Wednesday, June 12, 2013

'Suck it up, princess' culture must change

Angela Pownall,
The West Australian
Updated June 13, 2013

Cultural and organisational change is needed in Australia's fly-in, fly-out industry to tackle issues with mental health and emotional wellbeing, a groundbreaking WA study has warned.
The research, by Lifeline WA and Edith Cowan University psychologists, identified numerous factors affecting workers mentally.
These included high stress from longer periods working away, particularly for those with young children, and disrupted sleep and fatigue from long shifts.
Companies employing FIFO workers needed to address the "suck it up, princess" culture and build policies and services to address workers' mental health needs and combat their reluctance to seek help, the report's authors said.
"Workers did report a sense of powerlessness about their ability to exercise control over their lives in the tightly regimented confines of the FIFO working environment," the report said.
Workers felt vulnerable to intensive scrutinising, intimidation by higher management and the threat of job loss.
They said they had no control after working hours and were not free to move around or have meals at preferred times.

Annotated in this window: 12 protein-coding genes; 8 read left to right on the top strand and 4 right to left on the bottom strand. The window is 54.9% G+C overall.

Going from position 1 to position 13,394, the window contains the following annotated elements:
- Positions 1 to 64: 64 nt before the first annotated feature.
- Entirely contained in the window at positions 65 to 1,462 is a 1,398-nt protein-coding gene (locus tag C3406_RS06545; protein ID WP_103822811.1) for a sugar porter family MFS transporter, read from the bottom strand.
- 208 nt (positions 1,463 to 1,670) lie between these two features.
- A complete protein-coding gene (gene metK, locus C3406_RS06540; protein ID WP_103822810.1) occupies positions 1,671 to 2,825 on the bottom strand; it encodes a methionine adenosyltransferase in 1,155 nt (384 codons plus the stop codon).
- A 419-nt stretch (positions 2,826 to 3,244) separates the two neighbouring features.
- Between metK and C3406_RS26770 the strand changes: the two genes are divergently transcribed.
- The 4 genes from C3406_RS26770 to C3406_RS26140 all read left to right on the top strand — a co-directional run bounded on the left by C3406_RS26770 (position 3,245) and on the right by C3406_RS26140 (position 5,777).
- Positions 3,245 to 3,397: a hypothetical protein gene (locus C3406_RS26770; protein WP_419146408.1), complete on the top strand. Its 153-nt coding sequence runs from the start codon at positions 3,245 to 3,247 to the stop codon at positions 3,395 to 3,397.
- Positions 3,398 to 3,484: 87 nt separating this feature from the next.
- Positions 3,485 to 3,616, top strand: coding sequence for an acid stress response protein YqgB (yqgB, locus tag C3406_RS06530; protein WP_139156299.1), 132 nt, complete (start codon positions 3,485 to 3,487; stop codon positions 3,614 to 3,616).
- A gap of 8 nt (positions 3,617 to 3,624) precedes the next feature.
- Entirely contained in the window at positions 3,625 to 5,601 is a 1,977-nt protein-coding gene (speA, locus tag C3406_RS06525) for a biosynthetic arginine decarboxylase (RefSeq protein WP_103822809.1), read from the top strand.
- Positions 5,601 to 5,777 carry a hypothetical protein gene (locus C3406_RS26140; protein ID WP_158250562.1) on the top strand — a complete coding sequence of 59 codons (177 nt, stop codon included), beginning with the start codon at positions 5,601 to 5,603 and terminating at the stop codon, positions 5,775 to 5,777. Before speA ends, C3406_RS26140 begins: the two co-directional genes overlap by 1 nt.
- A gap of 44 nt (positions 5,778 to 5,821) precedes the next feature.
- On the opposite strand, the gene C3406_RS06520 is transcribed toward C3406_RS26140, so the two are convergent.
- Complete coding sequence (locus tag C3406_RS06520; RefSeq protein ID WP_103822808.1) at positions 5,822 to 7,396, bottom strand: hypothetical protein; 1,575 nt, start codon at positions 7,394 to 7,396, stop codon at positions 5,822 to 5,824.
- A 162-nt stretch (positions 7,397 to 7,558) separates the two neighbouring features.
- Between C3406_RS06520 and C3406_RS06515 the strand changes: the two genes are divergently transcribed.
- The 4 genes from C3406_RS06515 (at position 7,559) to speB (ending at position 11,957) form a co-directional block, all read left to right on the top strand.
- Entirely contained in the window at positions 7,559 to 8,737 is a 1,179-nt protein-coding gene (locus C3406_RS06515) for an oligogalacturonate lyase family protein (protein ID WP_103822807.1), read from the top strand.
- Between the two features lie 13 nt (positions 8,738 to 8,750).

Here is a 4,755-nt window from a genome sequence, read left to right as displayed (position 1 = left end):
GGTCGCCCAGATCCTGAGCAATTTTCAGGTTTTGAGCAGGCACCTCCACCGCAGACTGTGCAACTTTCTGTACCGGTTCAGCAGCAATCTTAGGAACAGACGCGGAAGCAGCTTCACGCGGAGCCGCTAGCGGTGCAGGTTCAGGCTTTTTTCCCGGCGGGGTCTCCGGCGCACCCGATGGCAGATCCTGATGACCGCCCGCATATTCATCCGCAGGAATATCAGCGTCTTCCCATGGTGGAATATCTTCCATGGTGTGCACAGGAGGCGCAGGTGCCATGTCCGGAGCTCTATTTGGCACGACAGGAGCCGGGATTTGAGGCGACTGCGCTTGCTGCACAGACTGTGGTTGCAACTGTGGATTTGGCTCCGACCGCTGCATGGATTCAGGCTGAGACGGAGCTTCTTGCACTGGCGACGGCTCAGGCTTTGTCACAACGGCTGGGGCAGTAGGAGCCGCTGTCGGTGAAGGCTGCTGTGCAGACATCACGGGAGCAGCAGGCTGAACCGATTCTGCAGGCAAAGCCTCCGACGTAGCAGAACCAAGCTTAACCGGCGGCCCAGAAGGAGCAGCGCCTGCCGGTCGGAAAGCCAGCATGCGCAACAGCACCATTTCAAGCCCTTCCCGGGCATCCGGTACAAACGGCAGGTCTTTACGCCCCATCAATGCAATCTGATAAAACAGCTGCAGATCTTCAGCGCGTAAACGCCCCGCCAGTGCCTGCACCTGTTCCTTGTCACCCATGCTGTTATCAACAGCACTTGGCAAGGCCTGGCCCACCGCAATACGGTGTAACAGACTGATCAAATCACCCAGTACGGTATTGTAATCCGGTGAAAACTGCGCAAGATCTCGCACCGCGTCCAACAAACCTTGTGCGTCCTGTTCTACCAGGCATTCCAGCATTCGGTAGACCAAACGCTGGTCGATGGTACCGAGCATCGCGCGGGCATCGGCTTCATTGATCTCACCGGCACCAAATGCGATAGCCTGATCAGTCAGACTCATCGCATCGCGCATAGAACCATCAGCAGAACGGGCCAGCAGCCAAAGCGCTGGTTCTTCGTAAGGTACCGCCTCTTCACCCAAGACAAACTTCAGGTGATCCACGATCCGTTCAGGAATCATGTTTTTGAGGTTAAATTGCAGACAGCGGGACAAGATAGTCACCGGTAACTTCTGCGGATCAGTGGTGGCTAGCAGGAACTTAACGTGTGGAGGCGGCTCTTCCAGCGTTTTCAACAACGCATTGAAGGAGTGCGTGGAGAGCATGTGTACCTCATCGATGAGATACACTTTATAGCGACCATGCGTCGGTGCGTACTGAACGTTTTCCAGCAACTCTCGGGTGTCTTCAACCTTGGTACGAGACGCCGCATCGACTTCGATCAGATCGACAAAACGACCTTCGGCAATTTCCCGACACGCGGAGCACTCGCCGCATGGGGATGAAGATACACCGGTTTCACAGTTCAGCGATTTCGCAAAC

The report said workers also felt trapped because they were financially committed in accordance with their current income and so could not quit.
Other recommendations included targeted support, for example, for workers over 50 who were less likely to seek help, pre-FIFO training to show new employees what to expect and post-employment support to reduce the stigma of getting help for mental health problems and to help people cope.
The Australian Institute of Management WA will use the findings to develop, with Lifeline WA, programs to help managers and workers improve FIFO and drive-in, drive-out experiences.
The research compiled views from 924 FIFO and DIDO workers - 81 per cent men, 80 per cent 49 years old or younger and half parents.

Relationships Australia WA holds one-night seminars for couples considering or who recently started FIFO work. For dates and information, visit WA parenting organisation Ngala also offers advice and a workshop for families with a parent working away. Information is available at

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